Gary A. Vasquez-USA TODAY Sports
The fundamental job of a head football coach is to win games and put butts in seats. Lane Kiffin didn’t do either on Saturday night in the Coliseum.
Kiffin’s Trojans, coming off a lackluster, yet mixed bag performance in Week 1 vs. Hawaii, turned in the most inept offensive performance in recent memory, which says something given how last year’s Sun Bowl loss to Georgia Tech played out.
Armed with the nation’s top receiver, a talented stable of backs, a pair of dynamic tight ends and a play chart larger than a lunch menu at The Cheesecake Factory, Kiffin punted his offensive game plan and opted to play not to lose.
“The plan was if we were able to hold up on defense to make sure we didn’t screw up on offense,” Kiffin told reporters.
And much to the chagrin of Kiffin and the ire of fans, the offense was screwed up.
Quarterbacks Cody Kessler and Max Wittek each played a half, and they combined for just 54 yards passing. How’s that possible? Well, exactly zero of their 21 recorded pass attempts were thrown farther than 10 yards downfield, and the longest pass play gained eight yards.
Kiffin, who brazenly told the masses on Media Day that he’d be the Trojans’ play caller in 2013, repeatedly dialed up a small portion of his play chart as if Washington State would suddenly contract amnesia.
The game began with an incomplete out pass to the left and it was downhill from there. Without confidence in his quarterbacks, especially Cody Kessler, Kiffin refused to open up the offense in any way.
A repeated diet of bubble screens, three-yard hitches, out patterns and Tre Madden blasts to the right side allowed the Washington State defense to crowd the box, play corners in press coverage, and be an overall step ahead, on every play.
Thanks to a stellar defensive effort that kept the Cougars out of the endzone and limited them to 0.3 yards per carry, the game wasn’t the rout that it easily could have been.
Instead, USC and Washington State were in such a battle of futility that a number of fans were pouring out of the stands in the fourth quarter…with the game still knotted at 7. Others booed mercilessly at every failed USC attempt to gain yardage by means of a screen pass.
Following Andrew Furney’s 41-yard go-ahead field goal with 3:03 left in the game for the Cougars, those boos turned into words.
“Fire Kiffin! Fire Kiffin!” rained down the slopes of the Coliseum bowl in the final moments of USC’s first home opener loss since 1997.
After the shaking of Mike Leach’s hand, Kiffin sprinted from midfield to the locker room with the LAPD struggling to keep up with him as fans around the tunnel yelled at and even waved obscene gestures at the head coach.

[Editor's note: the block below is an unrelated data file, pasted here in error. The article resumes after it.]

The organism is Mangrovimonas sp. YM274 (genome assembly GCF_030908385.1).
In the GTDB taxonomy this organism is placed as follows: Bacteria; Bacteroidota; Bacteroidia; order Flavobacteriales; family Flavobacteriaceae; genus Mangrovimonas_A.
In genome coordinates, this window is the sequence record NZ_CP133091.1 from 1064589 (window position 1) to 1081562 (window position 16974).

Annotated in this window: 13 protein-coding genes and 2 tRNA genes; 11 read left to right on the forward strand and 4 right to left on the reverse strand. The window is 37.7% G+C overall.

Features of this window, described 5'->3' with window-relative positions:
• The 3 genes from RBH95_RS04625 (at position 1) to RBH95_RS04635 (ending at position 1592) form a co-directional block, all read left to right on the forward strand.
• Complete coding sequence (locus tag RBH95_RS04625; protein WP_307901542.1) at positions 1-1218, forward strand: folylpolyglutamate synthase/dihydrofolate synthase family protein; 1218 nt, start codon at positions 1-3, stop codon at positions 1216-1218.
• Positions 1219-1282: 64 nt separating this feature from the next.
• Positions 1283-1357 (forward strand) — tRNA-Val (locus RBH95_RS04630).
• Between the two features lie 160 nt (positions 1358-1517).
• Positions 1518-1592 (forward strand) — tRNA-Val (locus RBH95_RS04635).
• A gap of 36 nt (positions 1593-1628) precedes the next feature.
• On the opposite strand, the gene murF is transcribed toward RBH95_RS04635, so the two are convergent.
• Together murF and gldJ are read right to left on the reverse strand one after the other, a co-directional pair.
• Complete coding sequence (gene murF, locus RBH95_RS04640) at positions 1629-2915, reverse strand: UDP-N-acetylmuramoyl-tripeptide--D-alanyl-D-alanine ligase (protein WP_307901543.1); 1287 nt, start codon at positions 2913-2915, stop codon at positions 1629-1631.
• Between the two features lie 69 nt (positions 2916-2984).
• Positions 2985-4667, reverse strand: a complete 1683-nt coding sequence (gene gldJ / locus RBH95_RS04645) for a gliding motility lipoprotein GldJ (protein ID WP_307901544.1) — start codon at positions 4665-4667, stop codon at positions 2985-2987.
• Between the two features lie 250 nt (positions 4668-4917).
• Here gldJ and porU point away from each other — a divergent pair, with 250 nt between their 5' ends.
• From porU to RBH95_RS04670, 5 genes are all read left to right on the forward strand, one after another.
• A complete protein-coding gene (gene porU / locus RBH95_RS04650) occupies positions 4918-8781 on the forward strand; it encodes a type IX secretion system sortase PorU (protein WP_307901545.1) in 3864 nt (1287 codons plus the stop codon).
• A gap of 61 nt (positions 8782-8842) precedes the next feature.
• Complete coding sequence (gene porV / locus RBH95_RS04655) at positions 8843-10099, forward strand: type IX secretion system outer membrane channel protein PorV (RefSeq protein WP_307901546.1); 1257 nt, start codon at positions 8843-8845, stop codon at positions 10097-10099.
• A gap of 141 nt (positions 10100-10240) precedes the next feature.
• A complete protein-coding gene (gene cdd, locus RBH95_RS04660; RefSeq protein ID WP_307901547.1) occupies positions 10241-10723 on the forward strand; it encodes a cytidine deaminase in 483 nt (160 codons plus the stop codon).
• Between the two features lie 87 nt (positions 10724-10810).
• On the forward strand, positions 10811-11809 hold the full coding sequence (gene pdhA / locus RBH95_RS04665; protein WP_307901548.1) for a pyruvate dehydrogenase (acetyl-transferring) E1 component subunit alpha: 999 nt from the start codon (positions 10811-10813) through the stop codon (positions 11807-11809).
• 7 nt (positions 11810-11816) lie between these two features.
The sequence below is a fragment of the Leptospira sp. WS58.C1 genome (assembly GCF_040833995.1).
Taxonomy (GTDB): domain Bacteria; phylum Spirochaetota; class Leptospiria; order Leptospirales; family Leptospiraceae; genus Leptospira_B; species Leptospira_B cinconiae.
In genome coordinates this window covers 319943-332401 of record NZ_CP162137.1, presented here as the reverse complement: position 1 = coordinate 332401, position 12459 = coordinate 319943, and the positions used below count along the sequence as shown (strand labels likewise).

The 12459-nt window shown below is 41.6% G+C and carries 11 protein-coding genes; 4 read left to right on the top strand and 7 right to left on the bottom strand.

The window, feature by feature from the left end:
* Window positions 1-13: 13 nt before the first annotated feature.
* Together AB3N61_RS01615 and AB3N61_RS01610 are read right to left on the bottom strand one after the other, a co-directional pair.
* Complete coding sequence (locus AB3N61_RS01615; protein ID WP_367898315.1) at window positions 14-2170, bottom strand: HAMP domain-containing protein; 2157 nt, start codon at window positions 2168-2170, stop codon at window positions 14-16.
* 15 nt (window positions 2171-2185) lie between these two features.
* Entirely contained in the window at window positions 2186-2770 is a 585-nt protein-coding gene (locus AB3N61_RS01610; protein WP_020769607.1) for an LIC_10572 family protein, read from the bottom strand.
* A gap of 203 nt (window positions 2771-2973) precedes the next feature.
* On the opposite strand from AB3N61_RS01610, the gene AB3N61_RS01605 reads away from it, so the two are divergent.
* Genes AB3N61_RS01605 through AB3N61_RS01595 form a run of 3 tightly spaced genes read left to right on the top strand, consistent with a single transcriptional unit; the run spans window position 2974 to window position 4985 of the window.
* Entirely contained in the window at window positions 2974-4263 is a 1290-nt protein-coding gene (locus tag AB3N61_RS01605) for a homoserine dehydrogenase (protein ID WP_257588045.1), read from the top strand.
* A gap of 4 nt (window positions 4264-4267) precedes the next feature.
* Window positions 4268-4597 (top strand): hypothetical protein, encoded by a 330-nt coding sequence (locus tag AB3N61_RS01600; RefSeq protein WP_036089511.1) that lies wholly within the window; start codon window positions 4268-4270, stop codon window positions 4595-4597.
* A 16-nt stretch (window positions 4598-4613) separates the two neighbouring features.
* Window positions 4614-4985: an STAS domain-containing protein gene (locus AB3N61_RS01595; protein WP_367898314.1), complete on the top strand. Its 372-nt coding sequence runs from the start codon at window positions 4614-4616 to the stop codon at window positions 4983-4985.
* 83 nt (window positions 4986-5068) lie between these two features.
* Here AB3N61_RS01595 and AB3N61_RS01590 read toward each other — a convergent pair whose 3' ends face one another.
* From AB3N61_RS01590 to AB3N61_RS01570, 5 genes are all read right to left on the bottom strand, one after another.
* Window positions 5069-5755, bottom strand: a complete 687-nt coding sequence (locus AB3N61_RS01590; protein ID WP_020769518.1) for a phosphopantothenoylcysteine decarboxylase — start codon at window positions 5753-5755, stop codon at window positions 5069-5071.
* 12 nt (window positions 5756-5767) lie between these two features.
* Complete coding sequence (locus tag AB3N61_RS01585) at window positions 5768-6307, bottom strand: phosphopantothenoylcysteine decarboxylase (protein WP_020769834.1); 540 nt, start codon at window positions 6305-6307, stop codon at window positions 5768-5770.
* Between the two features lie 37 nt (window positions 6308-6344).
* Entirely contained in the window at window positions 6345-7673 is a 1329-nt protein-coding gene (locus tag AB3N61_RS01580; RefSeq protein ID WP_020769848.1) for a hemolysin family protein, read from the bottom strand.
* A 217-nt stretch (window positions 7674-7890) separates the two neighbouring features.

That anger has merit, and following Saturday night’s effort, put a ton of weight upon the shoulders of athletic director Pat Haden.
Back in July, Haden was part of a semi-viral video in which he openly addressed and denied the existence of a hot seat for Kiffin. Haden, whom Kiffin predates, went all-in on the offensive guru, echoing the 150% backing he gave him following last year’s loss to UCLA.
“To really improve on offensive, we’ll need to have much fewer turnovers and convert more on third downs,” said Haden in the video when giving his assessment of the 2013 team.
Right on cue Saturday night against Washington State, the Cougars scored their only touchdown on a pick six from Cody Kessler and the Trojans were 3 for 13 on third downs and didn’t convert a single one in the first half.
Add that to a string of sour performances, an offense that is rapidly regressing in confidence and a fan base quickly unifying on their calls for Kiffin’s head, Haden’s suddenly in a moment of truth.
This Trojan team has all of the talent in the world and has the potential to go as far they want to go, but unless they undergo a rapid reversal of attitude, mindset and overall preparation, the season could get out of hand quickly with trips to Arizona State and Notre Dame looming.
So a change must be made.
Either Haden sticks to his guns and continues to ride Kiffin out and put internal pressure on him to pick a quarterback and trust his players, or he makes the decision the fans want, going back on his word and making his video look like even more of a PR stunt.
It’s a tough call. Not just for the perception of Haden, but for the entire discourse.
Midseason coaching changes just don’t happen in college football. They’re not practical.
But with USC having 11 games remaining on their schedule and a team that is talented yet misguided, a coaching change could potentially have plenty of positive impact, as they do in other sports, if Haden opted to do so. He’d just have to decide between Ed Orgeron or Clancy Pendergast as an interim. Either of which would bear the risk of drawing attention away from their focus unit on defense.
So here we are, waiting to see when and if a change comes to USC football, either internally or externally, as plutonium and uranium start to flirt.
How catastrophic or explosive the team becomes, is anyone’s guess.
And it’s amazing what can happen so quickly. Just 20 months ago, the Trojans were America’s It team, Lane Kiffin was a cult hero and a 50-0 win over UCLA prompted reports of Rick Neuheisel’s firing. Now, the Trojans are spiraling out of control and Kiffin faces the pressure of a similar fate, following a similar lackluster performance, with a guy named Tre Madden at running back.
Who saw any of that coming 20 months ago?